Discussion in 'Audio Hardware' started by daytona600, Sep 16, 2020 at 9:56 AM.
New SME 6 £6295
Looks like plastic.
I’ll reserve judgement until I hear it, but I couldn’t imagine AR-A coming out with something like that!
If I were more prosperous, I'd rather just have a nice SME 3009 II tonearm and an armboard for my Technics SL-1500 and that be my daily driver.
Used value of my SME 10A is looking better!
That looks like one of those cheap portable turntables. What the hell is SME thinking? I can't see how this is a better business move than just selling tonearms without having to buy a whole table.
+1. SME crapped the bed when they got out of the tonearm biz.
What the ... ?
Is it actually April 1st today, and I stepped through a time warp?
Would not give them 2 bob for that.....
That looks shocking that does.
It is a joke right?
The key thing to learn / know is how does it play / sound after all looking good is secondary to the sound produced ... well at least for me
Does look like a $500 Hanpin with a M2-9 arm
There's nothing on the SME website about it. Where did the OP get the pic/info I wonder?
The picture lacks scale, particularly when the separate controller is somewhat large, making the turntable look a bit 'Fisher Price'.
More details here: SME Model 6 review | What Hi-Fi?
42cm wide, 32cm deep.
And it’s made out of plastic. £6295?! Lol
It’d be more realistic if it was $1,500/2,000.
Well, it may be just as well engineered as the review claims, but it omits a 78 speed. Leaving aside the $$$, that would let it out for me right there.
The platter diameter is a known reference...
Some comments elsewhere were concerned that it looked tiny - even to the extent of comparing to this and its like:
$8200 USD for that? It looks like a dolled up Crosley. Plastic plinth, cheap flimsy arm, can't see the platter but the mat looks looks like cheap thin rubber. For $8200 you could buy a near top of the line VPI instead of this tinker toy. Does SME really think folks are going to fall for this? $200 for the table and $8000 for the name?
That arm used to retail just under £1,000, before the huge price rise, so they want five grand for an ugly looking resin deck, even What Hi Fi were heavily hinting how both the much cheaper Rega 10 and Vertere are better decks and their review is virtually a PR puff piece, I still want them to start selling arms again though.
Still think this is a wind up or SME's new business model is to go out of business as soon as possible- that ' SME 6' is just plain embarrassing.
It doesn’t have the exuberance of the hugely talented and cheaper Vertere DG-1 ( which is under half the price ! ) and does not look like a crosley & costs more than the MG-1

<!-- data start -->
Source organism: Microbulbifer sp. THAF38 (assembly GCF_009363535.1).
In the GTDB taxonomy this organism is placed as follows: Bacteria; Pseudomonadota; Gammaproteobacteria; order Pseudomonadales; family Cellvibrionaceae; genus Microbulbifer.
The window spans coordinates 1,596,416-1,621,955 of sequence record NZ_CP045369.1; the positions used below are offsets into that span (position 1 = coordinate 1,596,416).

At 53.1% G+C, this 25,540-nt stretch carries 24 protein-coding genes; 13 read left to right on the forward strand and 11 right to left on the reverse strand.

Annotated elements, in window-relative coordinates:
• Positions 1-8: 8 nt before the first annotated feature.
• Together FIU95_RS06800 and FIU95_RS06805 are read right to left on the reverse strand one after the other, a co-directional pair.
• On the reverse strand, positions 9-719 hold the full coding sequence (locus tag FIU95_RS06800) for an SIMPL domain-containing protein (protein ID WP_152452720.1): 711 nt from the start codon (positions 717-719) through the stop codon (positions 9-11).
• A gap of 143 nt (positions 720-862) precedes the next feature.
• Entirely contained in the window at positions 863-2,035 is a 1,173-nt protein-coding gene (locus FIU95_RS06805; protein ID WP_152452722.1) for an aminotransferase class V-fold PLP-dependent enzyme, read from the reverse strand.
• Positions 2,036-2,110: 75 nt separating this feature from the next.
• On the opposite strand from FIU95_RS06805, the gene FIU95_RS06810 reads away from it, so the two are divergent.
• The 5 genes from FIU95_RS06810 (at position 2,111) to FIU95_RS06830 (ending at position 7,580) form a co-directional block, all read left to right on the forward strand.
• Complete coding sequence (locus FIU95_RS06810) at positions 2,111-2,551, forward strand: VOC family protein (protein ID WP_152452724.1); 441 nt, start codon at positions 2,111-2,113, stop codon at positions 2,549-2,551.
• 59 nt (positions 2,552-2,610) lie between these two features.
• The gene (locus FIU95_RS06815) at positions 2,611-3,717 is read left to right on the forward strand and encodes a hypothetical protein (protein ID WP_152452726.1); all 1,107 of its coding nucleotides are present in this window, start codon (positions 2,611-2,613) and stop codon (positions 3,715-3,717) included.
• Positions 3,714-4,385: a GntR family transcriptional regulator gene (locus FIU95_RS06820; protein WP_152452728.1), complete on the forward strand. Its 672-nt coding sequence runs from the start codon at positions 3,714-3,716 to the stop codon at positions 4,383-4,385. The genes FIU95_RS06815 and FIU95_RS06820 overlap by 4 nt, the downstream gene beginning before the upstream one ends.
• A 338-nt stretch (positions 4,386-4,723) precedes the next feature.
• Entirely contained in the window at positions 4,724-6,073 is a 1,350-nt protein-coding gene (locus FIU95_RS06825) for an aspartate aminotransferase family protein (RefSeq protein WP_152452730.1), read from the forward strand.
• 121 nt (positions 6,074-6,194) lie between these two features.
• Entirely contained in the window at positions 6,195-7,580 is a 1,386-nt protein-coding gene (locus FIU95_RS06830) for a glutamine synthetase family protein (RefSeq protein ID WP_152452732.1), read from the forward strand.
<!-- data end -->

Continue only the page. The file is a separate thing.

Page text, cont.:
but the 6 offers an attractive blend of precision, stability and composure that many will like.
Honestly, I can't imagine a single audiophile who would spend this much on this deck when there are myriad options of various manufacturers at this price point (and below) that not only look better than this SME, but also perform better and aren't made out of plastic.
I'd happily own both the Vertere and Rega and if I were in the market both would be on my short list and I hope to own at least one of them in the future, but I don't think I'd add something at twice the price that doesn't perform as well and looks ugly, people buying the SME must have more money than sense in which case they should move up the range and buy a proper SME deck and arm.
To be fair, though, the jury is still out until someone knowledgeable but with no incentive to keep an advertiser happy gets hold of one of these things, puts it through its paces, and files an objective report. I remember when the Nakamichi BX-1 and BX-2 cassette decks came out, they were priced at an unheard-of low level for a Nak but at or above the top price for most other lines. The Stereo Review reviewer made the point that when a "high end" manufacturer builds a product that performs in the same ballpark as its usual product but sells at a significantly lower price point (I think the gist of it was "if Rolls Royce were to build a car to sell at the price of a Volkswagen Scirocco"), every superfluous aspect of the design must be pared away. In the case of SME's new offering, imposing cosmetics would fall into that category. I think of my own Fons International Mk. I turntable. It performs like a champ--with an SME arm, as it happens!--and offers playback flexibility for 78s exceeding that of almost any other turntable known to me, but the plinth looks undistinguished, to be kind to it. In that case, a small, recently established company chose to put its money where it counted: into the engineering. In the case of the SME, maybe the situation is similar. Maybe the "plastic" is a composite material of some sort that actually performs better than more traditional choices, at least the ones usually encountered at this (admittedly, elevated) price point. Maybe "under the hood" it has brilliantly executed speed control and propulsion systems yielding better speed stability and operating flexibility than its competitors. Maybe what appears a plain rubber mat has some sort of hidden interior structure that effectively deadens resonances in a new way. Maybe. Maybe.
Or perhaps SME is just trading on its exalted name to put out a ridiculously expensive mundane product. It happens, sometimes, when a "precision engineering" company finds its products have become so expensive they start slipping from "in-the-know model of choice" to "luxury goods" and it can't hold market share. Anybody remember the Leica CL?
As I said earlier, I'd never buy one of these turntables, because it won't handle 78s, but then I'm not their target audience. That said, the proof of the pudding is in the eating, and the proof of the audio component is in the listening. No use speculating on appearance alone until we know how the thing actually performs and sounds.
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